WE ARE NOT DISPOSABLE: The Toxic Impacts of Prison and Jails

Do you belong to an organization, union, or community group? We are asking organizations to sign on to an upcoming report by Californians United for a Responsible Budget (CURB) on the environmental and social violence of prison and jail expansion in California. Check out the summary below – to endorse, contact Diana(at)curbprisonspending.org.

Report Summary:

This report provides an analysis and evaluation of the environmental harms of prison and jail expansion in California with a specific focus on Los Angeles. Most of the data used in this report originates from state agencies (like California Department of Health, California Water Board, etc.) documenting egregious instances of government neglect. In addition, community advocates and researchers collected expert narratives of incarcerated people to outline the history of largely unaddressed environmental issues relating to prisons. This report seeks to rectify and strengthen public understanding of incarceration in California that has been significantly hindered by the routine failure of the California Department of Corrections to take the concerns of people inside their facilities seriously or to actively document the environmental harms and human rights violations that prisons create. Results of data analyzed show the pollution and environmental degradation created by prisons and jails exacerbate public health risks for not only incarcerated people but also for the local communities where detention facilities are sited.

This report finds that incarcerated people in California are systematically denied their fundamental rights to health, water, hygiene, sanitation and clean air through institutional negligence and the dehumanizing effects of inhumane water restrictions in the context of a worsening drought. Furthermore, this report finds Los Angeles County’s environmental review of the proposed construction of a new women’s jail in Lancaster to be severely inadequate in addressing sufficient water supply and potability; hazardous waste disposal and potential toxic chemical exposure; and air quality concerns including the real threat of Valley Fever as a danger to the health of incarcerated people. This report projects that the proposed women’s jail will violate the fundamental rights of incarcerated people, increase public health risk, deplete local resources and cause irreversible environmental degradation. For these reasons, it is urgent that the policymakers of Los Angeles County and the State of California adopt this report’s recommendations.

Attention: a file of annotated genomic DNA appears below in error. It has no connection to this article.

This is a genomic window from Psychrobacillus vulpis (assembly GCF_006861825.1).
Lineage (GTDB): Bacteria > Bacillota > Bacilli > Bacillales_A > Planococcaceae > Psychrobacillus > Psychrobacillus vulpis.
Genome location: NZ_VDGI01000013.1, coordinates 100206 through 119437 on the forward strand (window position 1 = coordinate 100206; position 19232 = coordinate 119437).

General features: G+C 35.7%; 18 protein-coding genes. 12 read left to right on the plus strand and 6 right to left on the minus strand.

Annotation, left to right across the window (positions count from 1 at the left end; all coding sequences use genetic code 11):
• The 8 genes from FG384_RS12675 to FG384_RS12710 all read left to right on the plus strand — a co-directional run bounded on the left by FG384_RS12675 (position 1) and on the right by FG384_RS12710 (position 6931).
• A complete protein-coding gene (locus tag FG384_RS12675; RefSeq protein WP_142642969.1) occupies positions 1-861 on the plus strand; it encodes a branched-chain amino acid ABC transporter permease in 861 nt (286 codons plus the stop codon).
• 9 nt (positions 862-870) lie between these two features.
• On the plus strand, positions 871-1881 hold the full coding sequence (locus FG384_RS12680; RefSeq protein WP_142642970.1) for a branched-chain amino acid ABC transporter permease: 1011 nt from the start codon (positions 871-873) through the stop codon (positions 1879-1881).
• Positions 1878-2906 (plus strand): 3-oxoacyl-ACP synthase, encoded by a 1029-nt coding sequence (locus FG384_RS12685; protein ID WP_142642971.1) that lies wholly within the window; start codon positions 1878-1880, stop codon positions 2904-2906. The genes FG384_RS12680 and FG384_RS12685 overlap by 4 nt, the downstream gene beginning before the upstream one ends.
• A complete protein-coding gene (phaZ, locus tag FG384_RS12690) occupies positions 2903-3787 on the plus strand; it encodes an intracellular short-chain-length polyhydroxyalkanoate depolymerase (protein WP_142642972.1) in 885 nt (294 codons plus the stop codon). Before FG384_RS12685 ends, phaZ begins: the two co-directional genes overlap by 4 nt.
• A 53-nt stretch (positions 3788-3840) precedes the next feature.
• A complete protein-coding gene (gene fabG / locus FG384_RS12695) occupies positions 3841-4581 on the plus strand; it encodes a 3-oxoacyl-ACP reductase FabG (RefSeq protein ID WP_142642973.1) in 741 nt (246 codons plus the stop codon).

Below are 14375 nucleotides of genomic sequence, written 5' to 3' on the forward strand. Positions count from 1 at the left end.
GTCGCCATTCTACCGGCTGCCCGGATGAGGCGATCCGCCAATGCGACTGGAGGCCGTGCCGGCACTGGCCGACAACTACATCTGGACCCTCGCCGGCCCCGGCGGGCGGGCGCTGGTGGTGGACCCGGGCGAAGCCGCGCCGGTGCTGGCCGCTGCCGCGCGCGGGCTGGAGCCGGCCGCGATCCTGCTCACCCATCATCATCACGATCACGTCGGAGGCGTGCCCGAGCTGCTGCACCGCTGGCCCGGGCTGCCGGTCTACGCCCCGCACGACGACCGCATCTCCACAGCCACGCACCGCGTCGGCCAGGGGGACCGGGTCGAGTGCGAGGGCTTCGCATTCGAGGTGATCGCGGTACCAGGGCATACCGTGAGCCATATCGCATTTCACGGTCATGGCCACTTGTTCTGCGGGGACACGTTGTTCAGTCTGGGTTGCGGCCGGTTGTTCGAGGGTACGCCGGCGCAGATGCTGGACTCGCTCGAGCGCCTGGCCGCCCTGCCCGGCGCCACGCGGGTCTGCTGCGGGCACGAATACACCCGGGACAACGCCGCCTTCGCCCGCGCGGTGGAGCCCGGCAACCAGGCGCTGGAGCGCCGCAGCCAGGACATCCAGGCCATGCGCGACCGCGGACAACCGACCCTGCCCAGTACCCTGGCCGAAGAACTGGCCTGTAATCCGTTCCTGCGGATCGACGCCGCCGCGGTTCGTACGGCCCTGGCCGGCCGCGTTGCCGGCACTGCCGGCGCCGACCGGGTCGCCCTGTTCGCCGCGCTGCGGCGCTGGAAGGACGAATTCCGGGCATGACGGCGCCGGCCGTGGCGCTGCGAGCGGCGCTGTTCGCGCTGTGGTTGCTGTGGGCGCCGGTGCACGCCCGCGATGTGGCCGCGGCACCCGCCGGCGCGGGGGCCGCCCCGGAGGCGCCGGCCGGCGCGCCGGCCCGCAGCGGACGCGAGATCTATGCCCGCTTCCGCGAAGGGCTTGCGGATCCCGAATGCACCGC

Recommendations for the Los Angeles County Board of Supervisors discussed include:

  • Cancel the proposed construction of a new women’s jail and reject state funding via AB 900.
  • Prioritize the health of people incarcerated in women’s jails by using $50 million of county cash, previously allocated to the women’s jail, to fund community-based and community-operated diversion programs and alternatives to incarceration.
  • Invest county funds in researching the long-term impacts of Valley Fever on incarcerated people in Lancaster State Prison and Challenger Memorial Youth Center as well as residents in the Antelope Valley and greater Los Angeles area.
  • Take immediate action to rectify and prevent any further leaking of hazardous underground storage tanks at the Mira Loma facility.

Recommendations for the Governor of California and State Legislature discussed include:

  • Protect the dignity and restore the power of incarcerated individuals, their families, and their communities by systematically phasing out incarceration and re-directing funds toward effective jail and prison diversion programs.
  • End prison and jail construction because it exacerbates unsustainable water extraction and increases public health risks in regards to Valley Fever exposure.
  • Focus on the closure of prisons in California instead of the refurbishment of the twelve oldest prisons, at least four of which continue to have dangerous environmental impacts on those incarcerated and the communities around them (San Quentin, Deuel Vocational Institute, CA Men’s Colony and Correctional Training Facility).
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